Fordlandia: The Ambition Of Strings
Magnus Helgasn - Melodia (2008)The rigidity of the scientific community has always confused me, since many of its predominant theories were developed in isolation of prevailing traditions or lines of thought. How would a modern outsider have the capacity to conduct compelling oppositional research without a lab coat or a postdoctoral fellowship or a catalog of peer-reviewed articles in institutional publications? In this week of inaugurating new hope (even as politics continue to present elite class and education in sheep's clothing), the messy possibility of open and multi-vocal institutions seem more real than ever.
It is in flurries of this context that I sit down to write about Johann Johannsson's 2008 masterpiece "Fordlandia". In sound, its classical instrumentation swells from sterile modern hesitance to lush grandeur. With the exception of a female choir on one of the songs, it tells a complex story through instrument alone. In concept, it is a broad statement about ambitious minds and their struggle as vision clashes with reality. The meaning deepens with the introduction of its characters through song titles. These tragic heroes include: the theories of quantum physics devised by an unlikely Burkhard Heim; the influential and magic-inspired space rocket engineering of Jack Parsons; the complex symbolism of the Greek God Pan with connotations of art, nature, masculinity, and eventually Satan; and - of course - the capitalist megalomania of Henry Ford.
"Melodia (Guidelines For A Propulsion Device)" is structured like long winter periods of subzero plodding with stringed wind at your back. It toils yet sustains persistence like its feet are scrawling mathematic proofs on sheet after white sheet in the notebook of the snow. Its shallow breath struggles to produce a voice from the cold without sight, hearing, or hands. It pushes uphill until incessance breaks upon the rocks of discovery without ever having left a drafty German study. Burkhard Heim wears the frostbite of stubborn will as a house coat. With a whipped back against a wooden door, or scabbed knees on a wooden floor, or atrophied forearms pressed on the top a wooden desk, it begins, finally, to move faster than the speed of light.
"The Rocket Builder (lo Pan!)" lays sweeping innovation over a low pulsing heart, or ticking clock, or piano hammer gently tapping a loosening string. In a break of silence, a slow motion rocket begins to launch and birth a cloud of mercury fulminate powder along the ground and into Jack Parson's lungs. The song veers from science towards Babylon Working magickal ritual with a sinister bass and dripping electronic fragments. Proceeding breaths are prayers to the Greek God Pan and the exhalations are Thelma's "Do What Thou Wilt" philosophy. With the song's last violin and jet fuel sigh, its lungs dissolve in the indirect suicide of a successfully experimental life.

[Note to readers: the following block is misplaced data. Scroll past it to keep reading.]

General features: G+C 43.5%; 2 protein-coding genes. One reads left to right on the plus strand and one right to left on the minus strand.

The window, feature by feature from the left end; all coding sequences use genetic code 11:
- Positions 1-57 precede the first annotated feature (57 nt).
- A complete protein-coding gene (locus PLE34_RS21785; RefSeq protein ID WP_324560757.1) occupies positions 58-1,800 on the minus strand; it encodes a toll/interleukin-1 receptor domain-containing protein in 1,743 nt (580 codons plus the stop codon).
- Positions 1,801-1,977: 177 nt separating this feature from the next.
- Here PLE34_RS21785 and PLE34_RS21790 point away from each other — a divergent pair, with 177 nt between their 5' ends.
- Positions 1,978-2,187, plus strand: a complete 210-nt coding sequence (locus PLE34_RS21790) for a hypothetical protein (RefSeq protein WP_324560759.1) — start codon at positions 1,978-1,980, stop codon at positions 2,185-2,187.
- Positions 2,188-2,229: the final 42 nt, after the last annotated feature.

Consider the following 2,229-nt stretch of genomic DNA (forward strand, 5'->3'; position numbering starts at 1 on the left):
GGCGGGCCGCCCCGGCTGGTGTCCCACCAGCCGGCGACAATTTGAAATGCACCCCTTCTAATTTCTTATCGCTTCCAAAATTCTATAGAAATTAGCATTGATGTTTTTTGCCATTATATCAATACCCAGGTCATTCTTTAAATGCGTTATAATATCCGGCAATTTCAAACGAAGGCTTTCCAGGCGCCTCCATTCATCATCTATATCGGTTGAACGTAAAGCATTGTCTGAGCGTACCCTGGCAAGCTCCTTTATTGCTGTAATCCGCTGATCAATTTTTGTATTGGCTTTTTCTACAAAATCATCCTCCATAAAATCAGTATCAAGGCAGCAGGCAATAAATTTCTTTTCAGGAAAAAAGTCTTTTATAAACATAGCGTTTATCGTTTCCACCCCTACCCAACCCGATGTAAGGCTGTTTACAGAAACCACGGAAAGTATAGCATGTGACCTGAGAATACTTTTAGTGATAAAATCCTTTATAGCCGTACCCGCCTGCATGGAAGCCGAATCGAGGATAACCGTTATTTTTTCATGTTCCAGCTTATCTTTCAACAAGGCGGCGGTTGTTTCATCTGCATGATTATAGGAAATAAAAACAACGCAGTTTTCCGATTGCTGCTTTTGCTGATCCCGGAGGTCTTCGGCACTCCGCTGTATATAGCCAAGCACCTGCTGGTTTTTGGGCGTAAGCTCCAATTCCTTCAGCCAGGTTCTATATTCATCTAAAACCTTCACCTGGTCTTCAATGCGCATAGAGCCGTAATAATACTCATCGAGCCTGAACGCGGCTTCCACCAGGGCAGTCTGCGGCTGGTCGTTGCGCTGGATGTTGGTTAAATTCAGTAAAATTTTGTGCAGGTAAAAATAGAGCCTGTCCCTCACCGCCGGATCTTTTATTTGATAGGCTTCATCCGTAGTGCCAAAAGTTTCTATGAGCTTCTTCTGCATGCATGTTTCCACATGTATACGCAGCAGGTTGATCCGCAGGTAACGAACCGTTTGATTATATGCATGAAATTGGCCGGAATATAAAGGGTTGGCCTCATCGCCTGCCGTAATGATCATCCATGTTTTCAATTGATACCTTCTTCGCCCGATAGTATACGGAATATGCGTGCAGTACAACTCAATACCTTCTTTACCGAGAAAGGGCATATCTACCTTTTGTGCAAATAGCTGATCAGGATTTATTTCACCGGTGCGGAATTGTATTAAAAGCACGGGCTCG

These smaller stories are framed by an overarching tale of Fordlandia in three movements at the beginning, middle, and end of the album. Opening vastly on 2.5 acres of land in the Brazilian Amazon is the first, titled simply "Fordlandia". The warm sun sparkles with Henry Ford's hope for carving out a new American colony, domesticating rubber production with white fences and square dancing on the weekends. It's a beautiful symphony of picturesque landscape and soaring human ingenuity. The escalating bass builds to the pinnacle of the dream. But as soon as this height is seemingly achieved, the song begins to slow and slide towards its end like brand new machinery gradually sinking into rain forest mud. The bass notes become less confident and more ominous.
A few songs later, in "Fordlandia - Aerial View", a lone violin resurrects the theme. This time the gorgeous coastline has turned into mosquitoes which has turned into Malaria. The tropical climate has turned into heat which has turned into late afternoon exhaustion. New jobs have turned into plantations which have turned into oppression worthy of native riots. The sounds are a soft-focus lens on the depression of a dying dream.
And finally, in the last and wistfully-titled song "How We Left Fordlandia", the experience's emotions are allowed to play out for over fifteen minutes. The middle hits hard on the album's theme of passion overflowing into aggressive desperation. But the grandiosity is now more ethereal, almost calmed with hindsight, as if reflected from a plane headed home. And the album ends for minutes, as it should, like the siphon of an overextended rubber tree slowing a drip and then to nothing.
Johann Johannsson Melodia [Guidelines For a Propulsion Device Based On Heim's Quantum Theory] (mp3)